Do you ever have users complain about your use of Cloudflare

freespeech

#1

Curious if anyone else has ever had their users complain about the sites use of cloudflare? We get it from time to time whenever there is a press story doing the rounds (e.g. the one about cloudflare supposedly support isis)

How do you counteract it effectively? or do you just ride it out (like we do)


#2

I don’t get users trying to make political statements against Cloudflare. However…I’m in California, as is Cloudflare. My response would be that Cloudflare follows the same laws I follow. Any illegal activity should be reported to their abuse department.
https://www.cloudflare.com/abuse/


#3

Yes. There was an issue with one site using Cloudflare because of ISIS and because “old grandma with Windows XP can’t enter site” (aka SNI problem), Because of second one we switched to Pro (for SAN cert). As of first one I wasn’t the one to who made client realize how lack of IT knowledge hurts them but one of my personal counterarguments for this was “hey, ISIS people breath the same air as we do - why don’t we just stop breathing altogether?”.


#4

A website isn’t a bomb. Cloudflare will forward reports to the host who makes the final decision. If Cloudflare suspends sites they won’t go away, they’ll just get slower. And honestly tell your users if they don’t like it to use a different site.


#5

I work for the state government so that’s not really an approach we can take

Stuart Campbell
Information Management and Technology
VicRoads


#6

Luckily you aren’t Cloudflare. If you dislike a site don’t use it. At most Cloudflare will forward the complaint. And if they have an abuse ignored host, you’ll accomplish absolutely nothing.


#7

I think you’re missing the point I’m making, I run the site and have users complain that we’re using Cloudflare not the other way around

Stuart Campbell
Information Management and Technology
VicRoads


#8

Oh well tell them to get over it. If they aren’t doing anything wrong Cloudflare won’t CAPTCHA them. If they spend their time online spamming the web they will get a CAPTCHA. Sucks but that’s the way it is. No one is forcing them to use ur site.


#9

Actually that’s the point I’m trying to make, they are forced to use our site as we are government

Stuart Campbell
Information Management and Technology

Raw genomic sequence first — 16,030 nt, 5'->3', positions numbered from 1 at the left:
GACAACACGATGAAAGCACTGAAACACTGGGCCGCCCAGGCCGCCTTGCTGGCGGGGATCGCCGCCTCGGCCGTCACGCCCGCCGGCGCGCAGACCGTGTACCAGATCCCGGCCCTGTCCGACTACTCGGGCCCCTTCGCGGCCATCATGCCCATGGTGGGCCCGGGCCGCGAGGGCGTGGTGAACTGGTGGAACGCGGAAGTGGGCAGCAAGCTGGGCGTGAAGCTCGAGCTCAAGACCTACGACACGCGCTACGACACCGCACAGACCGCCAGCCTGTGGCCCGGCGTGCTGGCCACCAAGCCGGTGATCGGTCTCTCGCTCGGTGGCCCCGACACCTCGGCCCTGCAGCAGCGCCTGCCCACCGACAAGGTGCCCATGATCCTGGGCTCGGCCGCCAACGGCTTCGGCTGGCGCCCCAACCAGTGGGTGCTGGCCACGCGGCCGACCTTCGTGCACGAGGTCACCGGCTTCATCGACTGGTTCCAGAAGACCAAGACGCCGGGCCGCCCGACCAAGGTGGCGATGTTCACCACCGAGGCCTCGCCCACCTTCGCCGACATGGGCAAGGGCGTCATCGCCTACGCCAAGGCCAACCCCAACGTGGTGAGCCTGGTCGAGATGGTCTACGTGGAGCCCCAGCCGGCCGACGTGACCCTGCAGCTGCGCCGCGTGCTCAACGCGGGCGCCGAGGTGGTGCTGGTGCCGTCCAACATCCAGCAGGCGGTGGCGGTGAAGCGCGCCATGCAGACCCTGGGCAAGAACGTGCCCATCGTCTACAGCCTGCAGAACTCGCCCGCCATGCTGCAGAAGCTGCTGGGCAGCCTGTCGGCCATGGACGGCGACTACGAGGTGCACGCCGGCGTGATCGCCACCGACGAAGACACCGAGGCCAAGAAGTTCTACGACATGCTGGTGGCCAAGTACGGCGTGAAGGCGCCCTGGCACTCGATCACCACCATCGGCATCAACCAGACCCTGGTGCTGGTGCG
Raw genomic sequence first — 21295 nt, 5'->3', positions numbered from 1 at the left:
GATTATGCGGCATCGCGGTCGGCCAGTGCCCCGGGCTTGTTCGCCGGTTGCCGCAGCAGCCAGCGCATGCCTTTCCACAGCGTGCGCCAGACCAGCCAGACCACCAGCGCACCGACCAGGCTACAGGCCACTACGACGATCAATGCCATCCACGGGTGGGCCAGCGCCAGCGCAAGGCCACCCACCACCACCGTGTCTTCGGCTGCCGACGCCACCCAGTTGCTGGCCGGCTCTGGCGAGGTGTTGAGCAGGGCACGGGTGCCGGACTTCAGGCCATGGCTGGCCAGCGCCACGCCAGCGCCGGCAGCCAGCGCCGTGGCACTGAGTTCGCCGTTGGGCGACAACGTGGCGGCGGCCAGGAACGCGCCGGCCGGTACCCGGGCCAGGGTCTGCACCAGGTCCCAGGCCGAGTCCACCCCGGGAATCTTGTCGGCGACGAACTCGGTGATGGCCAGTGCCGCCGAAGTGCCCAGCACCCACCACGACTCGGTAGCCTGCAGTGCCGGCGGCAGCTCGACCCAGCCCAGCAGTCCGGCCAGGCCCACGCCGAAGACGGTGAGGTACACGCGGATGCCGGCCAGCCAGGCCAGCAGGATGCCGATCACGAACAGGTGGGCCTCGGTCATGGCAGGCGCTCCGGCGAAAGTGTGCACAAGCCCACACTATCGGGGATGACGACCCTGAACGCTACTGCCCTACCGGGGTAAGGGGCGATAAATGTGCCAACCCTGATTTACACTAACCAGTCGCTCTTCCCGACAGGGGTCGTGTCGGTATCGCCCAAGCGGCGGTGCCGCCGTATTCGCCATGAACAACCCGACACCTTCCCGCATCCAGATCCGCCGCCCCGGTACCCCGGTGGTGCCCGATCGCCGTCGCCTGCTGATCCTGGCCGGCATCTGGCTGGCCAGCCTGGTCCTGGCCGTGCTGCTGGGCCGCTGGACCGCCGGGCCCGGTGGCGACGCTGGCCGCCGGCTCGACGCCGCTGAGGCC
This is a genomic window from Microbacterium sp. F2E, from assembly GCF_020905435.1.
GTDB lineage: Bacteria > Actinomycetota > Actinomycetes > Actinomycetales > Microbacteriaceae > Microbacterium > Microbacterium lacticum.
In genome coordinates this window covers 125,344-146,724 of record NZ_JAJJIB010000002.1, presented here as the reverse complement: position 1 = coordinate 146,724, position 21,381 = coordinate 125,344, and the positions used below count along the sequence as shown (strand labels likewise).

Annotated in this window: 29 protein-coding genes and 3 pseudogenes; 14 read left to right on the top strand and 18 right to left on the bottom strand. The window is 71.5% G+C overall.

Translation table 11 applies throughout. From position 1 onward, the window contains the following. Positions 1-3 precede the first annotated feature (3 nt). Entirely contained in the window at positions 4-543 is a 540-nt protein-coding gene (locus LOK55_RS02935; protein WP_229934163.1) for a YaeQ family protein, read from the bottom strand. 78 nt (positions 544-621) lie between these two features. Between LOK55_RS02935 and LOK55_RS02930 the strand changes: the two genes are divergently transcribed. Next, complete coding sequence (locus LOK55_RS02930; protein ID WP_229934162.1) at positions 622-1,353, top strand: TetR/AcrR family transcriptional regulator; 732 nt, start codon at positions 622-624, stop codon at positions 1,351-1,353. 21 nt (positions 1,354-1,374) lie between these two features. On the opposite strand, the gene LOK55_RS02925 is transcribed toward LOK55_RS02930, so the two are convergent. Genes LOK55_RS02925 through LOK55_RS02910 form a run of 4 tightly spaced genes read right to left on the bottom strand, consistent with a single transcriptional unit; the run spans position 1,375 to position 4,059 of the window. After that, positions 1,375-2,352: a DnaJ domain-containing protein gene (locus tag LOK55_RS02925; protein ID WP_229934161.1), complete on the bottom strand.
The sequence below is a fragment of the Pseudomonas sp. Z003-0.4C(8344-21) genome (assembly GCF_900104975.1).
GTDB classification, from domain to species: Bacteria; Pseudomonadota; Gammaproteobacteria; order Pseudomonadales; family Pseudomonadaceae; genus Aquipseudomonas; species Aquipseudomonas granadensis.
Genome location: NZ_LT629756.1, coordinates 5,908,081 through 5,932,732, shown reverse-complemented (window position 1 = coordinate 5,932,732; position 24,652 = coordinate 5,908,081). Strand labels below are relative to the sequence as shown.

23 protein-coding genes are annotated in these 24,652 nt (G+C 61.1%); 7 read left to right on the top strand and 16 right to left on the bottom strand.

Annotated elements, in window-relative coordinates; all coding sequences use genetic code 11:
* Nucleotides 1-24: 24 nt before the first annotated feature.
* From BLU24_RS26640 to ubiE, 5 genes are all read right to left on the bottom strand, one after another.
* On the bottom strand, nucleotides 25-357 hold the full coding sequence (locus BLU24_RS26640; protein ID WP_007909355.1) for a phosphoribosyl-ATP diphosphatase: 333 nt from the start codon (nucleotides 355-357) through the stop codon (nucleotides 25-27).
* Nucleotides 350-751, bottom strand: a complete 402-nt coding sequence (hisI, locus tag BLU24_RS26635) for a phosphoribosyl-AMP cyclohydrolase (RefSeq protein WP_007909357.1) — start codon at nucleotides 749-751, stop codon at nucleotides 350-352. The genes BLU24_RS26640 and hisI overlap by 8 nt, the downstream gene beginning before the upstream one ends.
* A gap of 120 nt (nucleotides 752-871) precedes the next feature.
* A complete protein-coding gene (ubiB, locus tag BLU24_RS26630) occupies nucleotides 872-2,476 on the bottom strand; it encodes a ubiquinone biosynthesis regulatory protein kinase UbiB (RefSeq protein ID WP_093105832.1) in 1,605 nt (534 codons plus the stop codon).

VicRoads


#10

Tell them to quit doing sketchy stuff online and they won’t give you a CAPTCHA. Beyond that they can get over it or don’t use the site and deal with the consequences.


#11

I think we’ve established that @stuart.campbell’s users are not objecting to Cloudflare because of our other customers, but rather because they are finding it inconvenient when they receive security challenges.

There are a lot of options within the dahsboard to tailor the security for your site’s individual needs. Perhaps they may be useful.


#12

Ryan, no it’s not the security challenges that they’re finding
inconvenient it’s the association with Cloudflare whenever there is a
negative news story that comes out .

Stuart Campbell
Digital Solutions Design Lead
Information Management & Technology
VicRoads


#13

Ah, looks like I got it way wrong :facepalm:

It’s definitely a sticky subject, but we typically encourage people to look at Matthew’s blog post on Free Speech. Also, in many cases the more negative stories or comments on social media may not accurately reflect all of the events or details.


#14

I catch flak from privacy conscious people, but I resolved that by offering a Tor hidden service, which effectively does some of the same obfuscation work as Cloudflare.

I’m glad that Cloudflare makes absolutely no decision on content (outside of child pornography). I would much rather them be apolitical and do their jobs, even if that means a few ISIS-sympathizing websites being under their umbrella. It’s pretty much assured that Cloudflare does work with American law enforcement and anti-terrorism groups so there’s really no reason to pitch a fit about them doing so. It’s probably better in terms of national security to have those groups rely on Cloudflare and hide in plain sight.


#15

I’m glad that Cloudflare makes absolutely no decision on content (outside of child pornography).

Cloudflare as far as I am aware of, hasn’t removed any sites, including sites hosting child pornographic content. They simply forward to the host to have it removed.


#16

I didn’t think that was legally possible because of how obscenity laws worked. Either way I don’t care, as long as they cooperate within reason with LEO. Just do your job and don’t dictate to people how to run their website.


#17

That is not correct. Cloudflare works with law enforcement, and the appropriate reporting organizations under United States law, namely the National Center for Missing & Exploited Children (NCMEC). We follow industry standard best practice following advice received in consultation with these organizations.

Domains that are solely and intentionally malicious in nature are routinely removed from our service.

We cannot however comment on individual cases.


#18

Can you provide an example of a site that’s been removed from your service. There are dedicated financial fraud forums that have been on your service for years. Why are those not removed if you take the time to remove sites hosting illegal images?


#19

Sites solely dedicated to phishing or intentionally distributing malware, for example. We however won’t be elaborating further at this time.


#20

Non of my clients have ever complained about CloudFlare. The negative press to date imho has been nothing more than FUD. People just comment without doing their own research or make wild baseless assumptions.